Pot has been getting a lot of attention lately, and not just from the usual sources that have long advocated legalizing the drug. Just last month, The Economist, a well-respected, London-based news magazine, wrote a piece – “How to stop the drug wars” – in which it panned prohibition and argued that marijuana and other drugs should be legal for consumption.
Legalisation would not only drive away the gangsters; it would transform drugs from a law-and-order problem into a public-health problem, which is how they ought to be treated. Governments would tax and regulate the drug trade, and use the funds raised (and the billions saved on law-enforcement) to educate the public about the risks of drug-taking and to treat addiction. The sale of drugs to minors should remain banned. Different drugs would command different levels of taxation and regulation. This system would be fiddly and imperfect, requiring constant monitoring and hard-to-measure trade-offs. Post-tax prices should be set at a level that would strike a balance between damping down use on the one hand, and discouraging a black market and the desperate acts of theft and prostitution to which addicts now resort to feed their habits.
It should be pointed out that The Economist first advocated legalization 20 years ago, but reaffirmed that stance after “reviewing the evidence again.”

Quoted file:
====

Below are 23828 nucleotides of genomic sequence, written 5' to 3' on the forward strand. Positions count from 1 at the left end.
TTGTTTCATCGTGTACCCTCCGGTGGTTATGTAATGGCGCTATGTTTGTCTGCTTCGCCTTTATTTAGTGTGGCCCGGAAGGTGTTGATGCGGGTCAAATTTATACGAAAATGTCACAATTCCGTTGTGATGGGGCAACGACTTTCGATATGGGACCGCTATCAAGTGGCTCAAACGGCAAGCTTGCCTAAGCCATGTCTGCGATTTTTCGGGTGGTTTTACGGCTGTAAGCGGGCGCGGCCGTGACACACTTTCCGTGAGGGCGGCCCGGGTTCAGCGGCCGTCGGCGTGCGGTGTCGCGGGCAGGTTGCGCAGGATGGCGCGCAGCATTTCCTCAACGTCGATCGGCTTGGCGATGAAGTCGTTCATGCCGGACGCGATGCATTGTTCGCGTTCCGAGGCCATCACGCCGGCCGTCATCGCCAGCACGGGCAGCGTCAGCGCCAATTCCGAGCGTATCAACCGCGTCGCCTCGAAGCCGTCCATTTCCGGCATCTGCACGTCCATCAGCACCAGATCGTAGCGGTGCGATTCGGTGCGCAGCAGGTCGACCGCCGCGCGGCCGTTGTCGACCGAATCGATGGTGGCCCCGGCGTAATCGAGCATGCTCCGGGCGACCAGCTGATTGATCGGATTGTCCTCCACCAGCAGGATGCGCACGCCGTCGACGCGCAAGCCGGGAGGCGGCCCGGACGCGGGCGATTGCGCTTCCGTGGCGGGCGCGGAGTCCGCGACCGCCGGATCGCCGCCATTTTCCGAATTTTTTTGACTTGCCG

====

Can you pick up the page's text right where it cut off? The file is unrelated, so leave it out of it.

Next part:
Now <a href="http://www.time.com/time/nation/article/0,8599,1889021,00.html" title="Time magazine has jumped on the bandwagon”>Time magazine has jumped on the bandwagon, at least in regard to marijuana. This week Joel Klein writes – in “Why Legalizing Marijuana Makes Sense” – that legalizing pot would provide states with much-needed tax revenue.
At the same time, there is an enormous potential windfall in the taxation of marijuana. It is estimated that pot is the largest cash crop in California, with annual revenues approaching $14 billion. A 10% pot tax would yield $1.4 billion in California alone. And that’s probably a fraction of the revenues that would be available — and of the economic impact, with thousands of new jobs in agriculture, packaging, marketing and advertising. A veritable marijuana economic-stimulus package!
Don’t expect legalization any time soon. President Barack Obama recently held an online town hall meeting and, when asked whether taxing pot would improve the economy, he said: “The answer is, no, I don’t think that is a good strategy to grow our economy.” But also don’t expect the broader issue of drug control to go away either, with casualties continuing to pile up on the U.S.-Mexico border as the drug war there intensifies.
Side Note: In the Montana Legislature this year, a bill that would have provided medical marijuana patients better access to the drug passed the Senate 28-22. But it later died in the House Human Services Committee.
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